Today, Sept. 28, is the last day to order this year’s Advent devotional from Brethren Press at the “early bird” discount price of $3.50 ($6.95 for large print). After that date prices go up to $4 ($7.95 large print). Early-bird prices also are available for a yearly subscription to both the Advent and Lenten devotionals, for $7 ($13.90 large print).

The devotional titled “Ready” is authored by Frank Ramirez, senior pastor of Union Center Church of the Brethren in Nappanee, Ind., and a regular Brethren Press and “Messenger” contributor. The pocket-sized, paperback devotional includes a reading, scripture, and prayer for each day of the season. The devotional is suitable for individual use and for congregations to provide to their members.

Purchase the Advent devotional online at .

10) Brethren bits

— Correction: The Newsline announcement of Chippewa Church of the Brethren’s 200th anniversary celebration on Oct. 13 was provided by John Shafer, not Annette Shafer. 

— Remembrance: Leon Miller, a former longterm Brethren Press employee, passed away on Sept. 12 after a long illness. He worked in “pre-press” for almost 30 years, from 1957 to 1986, when the printing presses were located at the Church of the Brethren General Offices in Elgin, Ill. For many years after retirement he and his wife, Carol, who passed away in July, led the weekly soup kettle ministry of Highland Avenue Church of the Brethren in Elgin. The soup kettle ministry every Saturday evening provides a hot, home-cooked meal to dozens of guests in need. Visitation and a memorial service will be held at the Highland Avenue church on Saturday, Oct. 12, with visitation beginning at 3 p.m. and the service at 3:30 p.m. Following the service, at 5:30 p.m., all are invited to join the soup kettle meal in honor of the Millers’ years of service.

— Todd Knight has resigned as administrative assistant for institutional advancement at Bethany Theological Seminary in Richmond, Ind., effective Sept. 28. Having worked at Bethany since March 2017, he has provided administrative support for two executive directors, managed constituent and fundraising records, and handled logistics for donor communication and Bethany’s presence at district conferences. He will be taking up an opportunity in leadership at a nonprofit organization in the Richmond area.

— The Brethren Academy for Ministerial Leadership seeks a quarter-time coordinator of Spanish-language ministry training programs. The academy is a ministry training partnership of the Church of the Brethren and Bethany Theological Seminary. Responsibilities are to administer nongraduate, certificate-level ministry training programs in Spanish through regular communication with students, instructors, translators, program partners, and district personnel; discern developing leaders for the future of ministry training and recommend them for additional education; and work with the director of the academy to revise existing and develop additional Spanish-language programs as needed. Qualifications include fluency in Spanish and English, both in oral and written communication; experience in the Spanish-speaking church, either in the United States or abroad; completion of a ministry or theological training program in the Anabaptist tradition; practical experience in pastoral ministry; ability to travel to meet with students and supervisors as needed; ability to travel to the Bethany campus and to the Church of the Brethren General Offices as needed. A complete job description is available on the Bethany Seminary website at . To apply, send a cover letter and resume to .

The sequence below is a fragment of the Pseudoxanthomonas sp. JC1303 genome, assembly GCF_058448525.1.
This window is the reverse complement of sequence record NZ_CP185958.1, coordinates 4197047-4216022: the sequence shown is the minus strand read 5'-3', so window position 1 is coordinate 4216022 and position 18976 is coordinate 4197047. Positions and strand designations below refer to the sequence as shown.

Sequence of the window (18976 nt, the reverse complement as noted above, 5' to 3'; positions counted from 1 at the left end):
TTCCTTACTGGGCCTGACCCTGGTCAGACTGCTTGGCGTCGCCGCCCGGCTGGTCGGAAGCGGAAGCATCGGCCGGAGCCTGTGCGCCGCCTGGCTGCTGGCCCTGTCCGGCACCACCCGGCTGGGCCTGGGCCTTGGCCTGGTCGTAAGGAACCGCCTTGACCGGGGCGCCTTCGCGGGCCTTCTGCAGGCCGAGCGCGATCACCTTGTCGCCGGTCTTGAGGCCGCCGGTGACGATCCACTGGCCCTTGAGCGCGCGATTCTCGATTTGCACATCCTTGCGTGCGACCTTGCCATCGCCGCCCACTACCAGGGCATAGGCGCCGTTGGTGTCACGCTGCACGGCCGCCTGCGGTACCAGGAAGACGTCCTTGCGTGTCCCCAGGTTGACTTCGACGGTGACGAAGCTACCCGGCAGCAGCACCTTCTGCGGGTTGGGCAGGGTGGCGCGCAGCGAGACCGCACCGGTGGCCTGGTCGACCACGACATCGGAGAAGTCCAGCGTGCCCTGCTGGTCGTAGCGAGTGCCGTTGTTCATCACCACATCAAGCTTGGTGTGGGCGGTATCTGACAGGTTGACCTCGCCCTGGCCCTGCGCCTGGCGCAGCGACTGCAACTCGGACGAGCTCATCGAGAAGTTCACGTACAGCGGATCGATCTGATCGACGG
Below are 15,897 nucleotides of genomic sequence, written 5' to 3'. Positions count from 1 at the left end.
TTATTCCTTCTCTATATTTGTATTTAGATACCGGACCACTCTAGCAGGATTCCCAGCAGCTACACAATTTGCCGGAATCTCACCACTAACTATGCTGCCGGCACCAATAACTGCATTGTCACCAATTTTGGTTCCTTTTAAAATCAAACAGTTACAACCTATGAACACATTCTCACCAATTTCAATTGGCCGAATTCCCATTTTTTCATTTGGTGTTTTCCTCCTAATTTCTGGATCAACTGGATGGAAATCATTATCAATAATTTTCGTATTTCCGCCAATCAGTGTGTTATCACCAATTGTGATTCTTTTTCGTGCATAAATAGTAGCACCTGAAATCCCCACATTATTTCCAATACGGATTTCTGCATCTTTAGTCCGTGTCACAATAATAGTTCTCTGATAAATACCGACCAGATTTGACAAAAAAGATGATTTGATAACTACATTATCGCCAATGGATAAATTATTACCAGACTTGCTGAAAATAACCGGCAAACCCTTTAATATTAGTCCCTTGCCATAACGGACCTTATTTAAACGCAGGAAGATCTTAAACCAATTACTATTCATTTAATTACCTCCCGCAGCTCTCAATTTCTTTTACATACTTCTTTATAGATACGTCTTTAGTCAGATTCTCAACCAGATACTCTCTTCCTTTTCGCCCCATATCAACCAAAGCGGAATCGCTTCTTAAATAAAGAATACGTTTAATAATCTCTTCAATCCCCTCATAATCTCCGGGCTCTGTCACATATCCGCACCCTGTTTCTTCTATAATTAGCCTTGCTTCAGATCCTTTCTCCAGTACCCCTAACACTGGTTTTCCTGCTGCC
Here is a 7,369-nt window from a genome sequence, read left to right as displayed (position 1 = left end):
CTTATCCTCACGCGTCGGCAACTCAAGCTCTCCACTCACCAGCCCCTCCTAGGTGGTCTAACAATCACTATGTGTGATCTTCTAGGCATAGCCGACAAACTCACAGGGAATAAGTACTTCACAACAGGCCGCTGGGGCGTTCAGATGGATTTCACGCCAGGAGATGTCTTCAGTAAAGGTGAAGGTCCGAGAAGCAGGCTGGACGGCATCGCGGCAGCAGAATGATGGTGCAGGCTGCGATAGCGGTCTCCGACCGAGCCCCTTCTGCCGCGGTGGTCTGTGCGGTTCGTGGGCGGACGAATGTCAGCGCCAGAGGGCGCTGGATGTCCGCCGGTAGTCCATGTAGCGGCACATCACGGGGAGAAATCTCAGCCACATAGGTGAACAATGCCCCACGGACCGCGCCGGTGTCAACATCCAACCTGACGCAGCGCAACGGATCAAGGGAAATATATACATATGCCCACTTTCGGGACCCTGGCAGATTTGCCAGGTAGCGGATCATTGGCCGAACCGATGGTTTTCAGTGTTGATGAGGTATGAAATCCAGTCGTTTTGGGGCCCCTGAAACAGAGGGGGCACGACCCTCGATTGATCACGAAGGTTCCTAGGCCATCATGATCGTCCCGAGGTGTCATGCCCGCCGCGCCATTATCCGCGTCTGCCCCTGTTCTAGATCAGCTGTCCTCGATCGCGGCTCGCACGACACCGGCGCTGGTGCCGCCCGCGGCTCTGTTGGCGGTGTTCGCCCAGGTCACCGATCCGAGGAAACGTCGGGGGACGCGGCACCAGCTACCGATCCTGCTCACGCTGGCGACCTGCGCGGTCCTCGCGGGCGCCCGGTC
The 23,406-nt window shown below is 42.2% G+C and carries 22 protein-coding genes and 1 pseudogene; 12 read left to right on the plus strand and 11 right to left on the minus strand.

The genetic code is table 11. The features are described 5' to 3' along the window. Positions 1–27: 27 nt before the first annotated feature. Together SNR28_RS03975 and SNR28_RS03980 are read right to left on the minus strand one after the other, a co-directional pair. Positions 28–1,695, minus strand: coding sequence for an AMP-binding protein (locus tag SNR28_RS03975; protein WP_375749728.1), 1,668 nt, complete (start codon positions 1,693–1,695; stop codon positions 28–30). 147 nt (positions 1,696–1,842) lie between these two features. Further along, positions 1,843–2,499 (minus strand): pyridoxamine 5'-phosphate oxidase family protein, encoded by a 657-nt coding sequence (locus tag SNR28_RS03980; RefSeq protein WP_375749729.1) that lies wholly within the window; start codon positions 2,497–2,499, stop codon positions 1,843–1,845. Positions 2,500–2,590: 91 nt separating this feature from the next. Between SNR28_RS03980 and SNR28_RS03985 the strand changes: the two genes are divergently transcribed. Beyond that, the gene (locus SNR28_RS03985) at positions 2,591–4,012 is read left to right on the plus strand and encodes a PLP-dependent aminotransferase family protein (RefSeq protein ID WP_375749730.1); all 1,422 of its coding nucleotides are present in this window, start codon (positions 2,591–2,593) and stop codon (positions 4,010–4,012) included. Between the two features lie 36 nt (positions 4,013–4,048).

— Church of the Brethren general secretary David Steele is one of the American faith leaders who have signed a letter to President Trump urging the finding of a just and comprehensive solution to the Palestinian-Israeli conflict. The letter was coordinated by Churches for Middle East Peace (CMEP). The letter said, in part: “As leaders of diverse church communions and religious organizations, we ardently support robust U.S. leadership in coordination and direct engagement with all the relevant parties to bring about an end to this conflict in a way that addresses the human rights concerns of Israelis and Palestinians–Jews, Christians and Muslims. We hold fast to the understanding that all people are equal in God’s eyes, deserving of human rights and dignity…. While acknowledging the pressing needs facing the Palestinian economy laid out in your administration’s ‘Peace to Prosperity: A New Vision for the Palestinian People,’ we maintain that these needs cannot be adequately addressed unless their root causes are properly diagnosed and addressed. Underdevelopment in the Palestinian territories is not the result of natural market forces; it is the direct product of over fifty years of Israeli military occupation and policies explicitly designed to stifle the Palestinian economy. Even the most thorough and well-planned economic development proposals will ultimately fail if the political conditions needed for peace are absent. A truly viable peace can only be achieved by lifting the Gaza blockade, by ending the Israeli occupation of territories captured in 1967, through the realization of Palestinian self-determination, the recognition of Jerusalem as a shared capital for Israelis and Palestinians, and the recognition and fulfillment of the rights of Palestinian refugees. Such a peace can only be reached in consultation with leaders representing both the Israeli and Palestinian peoples.”